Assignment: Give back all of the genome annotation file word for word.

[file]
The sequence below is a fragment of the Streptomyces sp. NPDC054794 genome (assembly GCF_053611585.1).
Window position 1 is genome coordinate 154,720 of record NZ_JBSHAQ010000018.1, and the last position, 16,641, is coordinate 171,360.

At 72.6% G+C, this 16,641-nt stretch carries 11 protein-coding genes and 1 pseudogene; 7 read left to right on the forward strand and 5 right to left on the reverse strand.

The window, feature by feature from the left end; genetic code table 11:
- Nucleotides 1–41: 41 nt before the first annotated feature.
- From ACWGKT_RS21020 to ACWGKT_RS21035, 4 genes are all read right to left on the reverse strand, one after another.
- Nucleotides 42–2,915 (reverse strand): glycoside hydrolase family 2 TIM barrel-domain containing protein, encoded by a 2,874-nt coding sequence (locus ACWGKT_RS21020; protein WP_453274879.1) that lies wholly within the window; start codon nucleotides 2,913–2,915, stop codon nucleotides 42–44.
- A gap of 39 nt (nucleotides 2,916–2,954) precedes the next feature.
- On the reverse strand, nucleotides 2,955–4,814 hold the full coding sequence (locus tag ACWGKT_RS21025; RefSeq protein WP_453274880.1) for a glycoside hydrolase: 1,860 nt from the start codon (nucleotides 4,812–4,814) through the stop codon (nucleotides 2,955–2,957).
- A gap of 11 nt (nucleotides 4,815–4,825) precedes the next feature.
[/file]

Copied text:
The sequence below is a fragment of the Streptomyces sp. NPDC054794 genome (assembly GCF_053611585.1).
Window position 1 is genome coordinate 154,720 of record NZ_JBSHAQ010000018.1, and the last position, 16,641, is coordinate 171,360.

At 72.6% G+C, this 16,641-nt stretch carries 11 protein-coding genes and 1 pseudogene; 7 read left to right on the forward strand and 5 right to left on the reverse strand.

The window, feature by feature from the left end; genetic code table 11:
- Nucleotides 1–41: 41 nt before the first annotated feature.
- From ACWGKT_RS21020 to ACWGKT_RS21035, 4 genes are all read right to left on the reverse strand, one after another.
- Nucleotides 42–2,915 (reverse strand): glycoside hydrolase family 2 TIM barrel-domain containing protein, encoded by a 2,874-nt coding sequence (locus ACWGKT_RS21020; protein WP_453274879.1) that lies wholly within the window; start codon nucleotides 2,913–2,915, stop codon nucleotides 42–44.
- A gap of 39 nt (nucleotides 2,916–2,954) precedes the next feature.
- On the reverse strand, nucleotides 2,955–4,814 hold the full coding sequence (locus tag ACWGKT_RS21025; RefSeq protein WP_453274880.1) for a glycoside hydrolase: 1,860 nt from the start codon (nucleotides 4,812–4,814) through the stop codon (nucleotides 2,955–2,957).
- A gap of 11 nt (nucleotides 4,815–4,825) precedes the next feature.